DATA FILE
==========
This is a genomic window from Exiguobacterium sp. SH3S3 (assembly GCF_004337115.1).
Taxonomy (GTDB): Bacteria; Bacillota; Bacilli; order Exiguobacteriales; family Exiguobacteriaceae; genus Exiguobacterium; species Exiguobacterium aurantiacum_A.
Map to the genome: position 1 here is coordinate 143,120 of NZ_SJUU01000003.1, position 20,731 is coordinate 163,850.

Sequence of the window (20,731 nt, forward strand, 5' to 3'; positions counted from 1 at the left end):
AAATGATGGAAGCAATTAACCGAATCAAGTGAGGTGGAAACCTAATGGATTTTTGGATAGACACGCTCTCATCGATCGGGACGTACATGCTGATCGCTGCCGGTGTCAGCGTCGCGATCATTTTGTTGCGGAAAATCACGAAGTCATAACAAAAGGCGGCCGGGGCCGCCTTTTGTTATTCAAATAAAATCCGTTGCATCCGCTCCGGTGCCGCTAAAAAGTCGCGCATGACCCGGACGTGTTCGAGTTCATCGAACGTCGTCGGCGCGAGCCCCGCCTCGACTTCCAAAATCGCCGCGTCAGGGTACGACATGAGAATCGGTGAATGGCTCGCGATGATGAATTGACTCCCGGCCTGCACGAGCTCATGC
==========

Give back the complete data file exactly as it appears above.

This is a genomic window from Exiguobacterium sp. SH3S3 (assembly GCF_004337115.1).
Taxonomy (GTDB): Bacteria; Bacillota; Bacilli; order Exiguobacteriales; family Exiguobacteriaceae; genus Exiguobacterium; species Exiguobacterium aurantiacum_A.
Map to the genome: position 1 here is coordinate 143,120 of NZ_SJUU01000003.1, position 20,731 is coordinate 163,850.

Sequence of the window (20,731 nt, forward strand, 5' to 3'; positions counted from 1 at the left end):
AAATGATGGAAGCAATTAACCGAATCAAGTGAGGTGGAAACCTAATGGATTTTTGGATAGACACGCTCTCATCGATCGGGACGTACATGCTGATCGCTGCCGGTGTCAGCGTCGCGATCATTTTGTTGCGGAAAATCACGAAGTCATAACAAAAGGCGGCCGGGGCCGCCTTTTGTTATTCAAATAAAATCCGTTGCATCCGCTCCGGTGCCGCTAAAAAGTCGCGCATGACCCGGACGTGTTCGAGTTCATCGAACGTCGTCGGCGCGAGCCCCGCCTCGACTTCCAAAATCGCCGCGTCAGGGTACGACATGAGAATCGGTGAATGGCTCGCGATGATGAATTGACTCCCGGCCTGCACGAGCTCATGC